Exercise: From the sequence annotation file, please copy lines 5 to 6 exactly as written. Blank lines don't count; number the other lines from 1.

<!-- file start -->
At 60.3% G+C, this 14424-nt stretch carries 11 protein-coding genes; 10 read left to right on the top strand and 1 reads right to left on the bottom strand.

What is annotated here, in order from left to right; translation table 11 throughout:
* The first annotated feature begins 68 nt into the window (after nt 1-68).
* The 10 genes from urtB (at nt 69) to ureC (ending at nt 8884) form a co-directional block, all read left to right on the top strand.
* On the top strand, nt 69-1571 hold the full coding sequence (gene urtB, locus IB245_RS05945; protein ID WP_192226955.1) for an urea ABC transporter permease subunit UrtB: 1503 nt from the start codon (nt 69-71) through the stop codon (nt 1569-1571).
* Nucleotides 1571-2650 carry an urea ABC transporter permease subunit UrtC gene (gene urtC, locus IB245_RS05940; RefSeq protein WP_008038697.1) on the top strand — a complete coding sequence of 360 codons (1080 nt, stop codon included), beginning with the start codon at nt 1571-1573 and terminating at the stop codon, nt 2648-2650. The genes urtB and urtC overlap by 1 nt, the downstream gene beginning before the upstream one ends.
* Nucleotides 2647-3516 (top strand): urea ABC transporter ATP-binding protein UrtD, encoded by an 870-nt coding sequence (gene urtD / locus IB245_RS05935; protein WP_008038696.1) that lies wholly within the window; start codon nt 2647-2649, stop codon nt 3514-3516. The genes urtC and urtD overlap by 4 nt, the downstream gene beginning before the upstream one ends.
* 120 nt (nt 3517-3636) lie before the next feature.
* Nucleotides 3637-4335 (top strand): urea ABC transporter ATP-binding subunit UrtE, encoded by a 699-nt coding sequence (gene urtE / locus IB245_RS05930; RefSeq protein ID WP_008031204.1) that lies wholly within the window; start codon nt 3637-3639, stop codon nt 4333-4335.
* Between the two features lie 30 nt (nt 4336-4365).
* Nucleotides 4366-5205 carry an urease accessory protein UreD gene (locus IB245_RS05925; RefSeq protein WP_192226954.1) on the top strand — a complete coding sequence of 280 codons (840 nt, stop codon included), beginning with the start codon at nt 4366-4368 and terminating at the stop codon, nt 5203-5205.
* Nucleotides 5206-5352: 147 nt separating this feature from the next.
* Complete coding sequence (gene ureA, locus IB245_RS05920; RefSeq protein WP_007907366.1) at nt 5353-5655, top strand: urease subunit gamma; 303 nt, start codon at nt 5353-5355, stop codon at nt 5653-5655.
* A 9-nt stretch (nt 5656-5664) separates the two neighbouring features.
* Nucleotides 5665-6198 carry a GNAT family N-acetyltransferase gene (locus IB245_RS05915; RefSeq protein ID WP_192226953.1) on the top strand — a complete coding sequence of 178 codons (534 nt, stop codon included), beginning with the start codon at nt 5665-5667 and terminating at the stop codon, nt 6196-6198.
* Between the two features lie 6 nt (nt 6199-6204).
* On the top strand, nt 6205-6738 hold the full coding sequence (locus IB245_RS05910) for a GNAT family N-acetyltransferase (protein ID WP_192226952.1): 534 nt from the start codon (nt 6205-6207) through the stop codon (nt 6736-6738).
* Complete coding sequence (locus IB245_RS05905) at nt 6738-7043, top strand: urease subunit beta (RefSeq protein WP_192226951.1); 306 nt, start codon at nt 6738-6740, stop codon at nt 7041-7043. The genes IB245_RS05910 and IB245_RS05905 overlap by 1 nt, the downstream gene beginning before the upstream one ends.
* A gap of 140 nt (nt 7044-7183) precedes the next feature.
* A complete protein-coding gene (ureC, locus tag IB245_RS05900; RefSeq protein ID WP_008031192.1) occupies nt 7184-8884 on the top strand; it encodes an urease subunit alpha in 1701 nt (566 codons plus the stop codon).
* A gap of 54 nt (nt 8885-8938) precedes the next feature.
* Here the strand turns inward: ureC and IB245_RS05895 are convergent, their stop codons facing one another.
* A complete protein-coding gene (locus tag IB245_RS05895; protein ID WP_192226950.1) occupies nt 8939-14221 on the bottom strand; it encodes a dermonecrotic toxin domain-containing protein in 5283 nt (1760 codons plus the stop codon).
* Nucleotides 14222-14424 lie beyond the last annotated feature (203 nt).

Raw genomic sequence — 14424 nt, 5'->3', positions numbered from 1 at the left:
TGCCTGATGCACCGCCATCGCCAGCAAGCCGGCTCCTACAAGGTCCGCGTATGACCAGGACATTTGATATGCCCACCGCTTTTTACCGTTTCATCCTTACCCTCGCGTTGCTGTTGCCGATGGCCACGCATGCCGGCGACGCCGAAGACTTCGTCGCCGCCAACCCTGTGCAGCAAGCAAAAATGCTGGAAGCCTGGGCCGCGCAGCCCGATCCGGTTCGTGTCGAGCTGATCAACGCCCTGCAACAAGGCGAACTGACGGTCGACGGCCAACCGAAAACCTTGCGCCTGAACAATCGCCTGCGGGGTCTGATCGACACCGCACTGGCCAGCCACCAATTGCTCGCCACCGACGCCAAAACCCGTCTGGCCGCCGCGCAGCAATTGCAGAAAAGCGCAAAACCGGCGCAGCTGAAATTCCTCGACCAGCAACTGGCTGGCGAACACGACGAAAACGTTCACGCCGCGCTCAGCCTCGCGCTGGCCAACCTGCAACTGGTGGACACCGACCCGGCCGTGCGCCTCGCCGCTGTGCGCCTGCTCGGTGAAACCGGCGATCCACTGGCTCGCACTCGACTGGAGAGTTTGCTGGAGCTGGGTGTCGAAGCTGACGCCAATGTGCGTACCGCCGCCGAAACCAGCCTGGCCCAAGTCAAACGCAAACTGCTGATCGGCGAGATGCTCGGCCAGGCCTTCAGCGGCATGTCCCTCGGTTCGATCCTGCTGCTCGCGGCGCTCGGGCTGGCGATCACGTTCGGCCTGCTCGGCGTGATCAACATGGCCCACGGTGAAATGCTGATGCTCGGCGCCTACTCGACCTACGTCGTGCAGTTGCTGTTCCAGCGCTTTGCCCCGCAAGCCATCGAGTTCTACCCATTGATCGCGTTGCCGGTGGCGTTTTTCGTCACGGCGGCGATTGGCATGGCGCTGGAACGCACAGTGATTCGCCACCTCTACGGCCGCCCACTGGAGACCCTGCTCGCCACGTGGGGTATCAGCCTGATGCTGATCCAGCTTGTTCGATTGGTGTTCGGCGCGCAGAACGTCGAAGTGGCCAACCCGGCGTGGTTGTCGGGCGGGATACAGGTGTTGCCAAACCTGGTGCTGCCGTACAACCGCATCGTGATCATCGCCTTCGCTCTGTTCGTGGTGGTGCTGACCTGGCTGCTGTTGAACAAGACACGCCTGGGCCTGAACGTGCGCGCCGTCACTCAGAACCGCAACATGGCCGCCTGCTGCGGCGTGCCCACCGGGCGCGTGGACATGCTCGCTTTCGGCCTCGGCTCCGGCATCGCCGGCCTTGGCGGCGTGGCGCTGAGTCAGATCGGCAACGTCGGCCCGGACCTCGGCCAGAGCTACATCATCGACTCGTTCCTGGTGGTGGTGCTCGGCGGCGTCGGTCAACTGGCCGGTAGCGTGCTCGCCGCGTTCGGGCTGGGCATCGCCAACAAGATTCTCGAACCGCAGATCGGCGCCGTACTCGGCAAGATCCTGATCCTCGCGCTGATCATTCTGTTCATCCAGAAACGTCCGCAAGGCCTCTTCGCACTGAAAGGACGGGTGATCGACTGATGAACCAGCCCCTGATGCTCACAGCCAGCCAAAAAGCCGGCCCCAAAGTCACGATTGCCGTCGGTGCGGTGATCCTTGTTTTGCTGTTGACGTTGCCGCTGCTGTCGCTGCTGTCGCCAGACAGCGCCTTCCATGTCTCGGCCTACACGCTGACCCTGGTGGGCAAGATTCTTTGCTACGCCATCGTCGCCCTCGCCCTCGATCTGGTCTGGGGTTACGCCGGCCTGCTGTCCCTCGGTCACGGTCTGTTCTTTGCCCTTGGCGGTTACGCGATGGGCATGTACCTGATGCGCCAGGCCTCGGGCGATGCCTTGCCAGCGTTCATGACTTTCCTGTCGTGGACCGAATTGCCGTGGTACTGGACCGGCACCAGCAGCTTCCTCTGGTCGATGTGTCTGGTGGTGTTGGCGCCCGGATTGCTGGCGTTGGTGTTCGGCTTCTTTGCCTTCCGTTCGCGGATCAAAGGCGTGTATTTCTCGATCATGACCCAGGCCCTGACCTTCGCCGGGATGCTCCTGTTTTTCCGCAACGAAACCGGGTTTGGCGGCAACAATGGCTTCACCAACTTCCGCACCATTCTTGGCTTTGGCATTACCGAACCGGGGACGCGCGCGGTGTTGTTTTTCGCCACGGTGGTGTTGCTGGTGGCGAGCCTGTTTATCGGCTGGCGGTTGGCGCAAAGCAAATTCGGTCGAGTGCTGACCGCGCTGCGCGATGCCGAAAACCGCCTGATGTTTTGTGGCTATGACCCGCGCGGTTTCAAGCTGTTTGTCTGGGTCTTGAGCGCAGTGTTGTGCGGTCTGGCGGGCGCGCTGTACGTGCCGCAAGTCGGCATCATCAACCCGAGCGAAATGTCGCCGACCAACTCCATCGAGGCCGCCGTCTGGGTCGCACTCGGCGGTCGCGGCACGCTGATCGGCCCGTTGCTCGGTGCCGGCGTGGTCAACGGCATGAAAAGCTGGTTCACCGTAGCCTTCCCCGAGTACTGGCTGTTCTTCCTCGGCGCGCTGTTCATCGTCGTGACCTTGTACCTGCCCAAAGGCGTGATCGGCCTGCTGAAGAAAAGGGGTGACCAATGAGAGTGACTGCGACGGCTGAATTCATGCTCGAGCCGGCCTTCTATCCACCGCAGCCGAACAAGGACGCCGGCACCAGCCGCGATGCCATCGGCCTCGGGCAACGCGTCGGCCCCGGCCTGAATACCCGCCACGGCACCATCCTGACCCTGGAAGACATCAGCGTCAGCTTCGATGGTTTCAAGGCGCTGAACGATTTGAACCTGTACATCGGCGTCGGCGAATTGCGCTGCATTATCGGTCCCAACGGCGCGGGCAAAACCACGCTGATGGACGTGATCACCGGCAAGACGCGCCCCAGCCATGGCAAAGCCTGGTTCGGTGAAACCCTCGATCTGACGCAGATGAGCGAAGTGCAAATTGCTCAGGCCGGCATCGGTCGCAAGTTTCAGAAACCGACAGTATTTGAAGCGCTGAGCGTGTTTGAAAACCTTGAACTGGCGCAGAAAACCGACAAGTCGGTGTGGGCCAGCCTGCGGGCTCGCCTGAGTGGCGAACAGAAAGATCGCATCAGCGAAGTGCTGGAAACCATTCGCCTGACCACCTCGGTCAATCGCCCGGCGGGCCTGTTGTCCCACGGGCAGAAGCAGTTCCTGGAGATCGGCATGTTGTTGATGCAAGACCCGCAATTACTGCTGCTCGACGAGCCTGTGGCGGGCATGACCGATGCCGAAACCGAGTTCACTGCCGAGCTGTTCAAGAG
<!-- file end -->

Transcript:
* On the top strand, nt 69-1571 hold the full coding sequence (gene urtB, locus IB245_RS05945; protein ID WP_192226955.1) for an urea ABC transporter permease subunit UrtB: 1503 nt from the start codon (nt 69-71) through the stop codon (nt 1569-1571).
* Nucleotides 1571-2650 carry an urea ABC transporter permease subunit UrtC gene (gene urtC, locus IB245_RS05940; RefSeq protein WP_008038697.1) on the top strand — a complete coding sequence of 360 codons (1080 nt, stop codon included), beginning with the start codon at nt 1571-1573 and terminating at the stop codon, nt 2648-2650. The genes urtB and urtC overlap by 1 nt, the downstream gene beginning before the upstream one ends.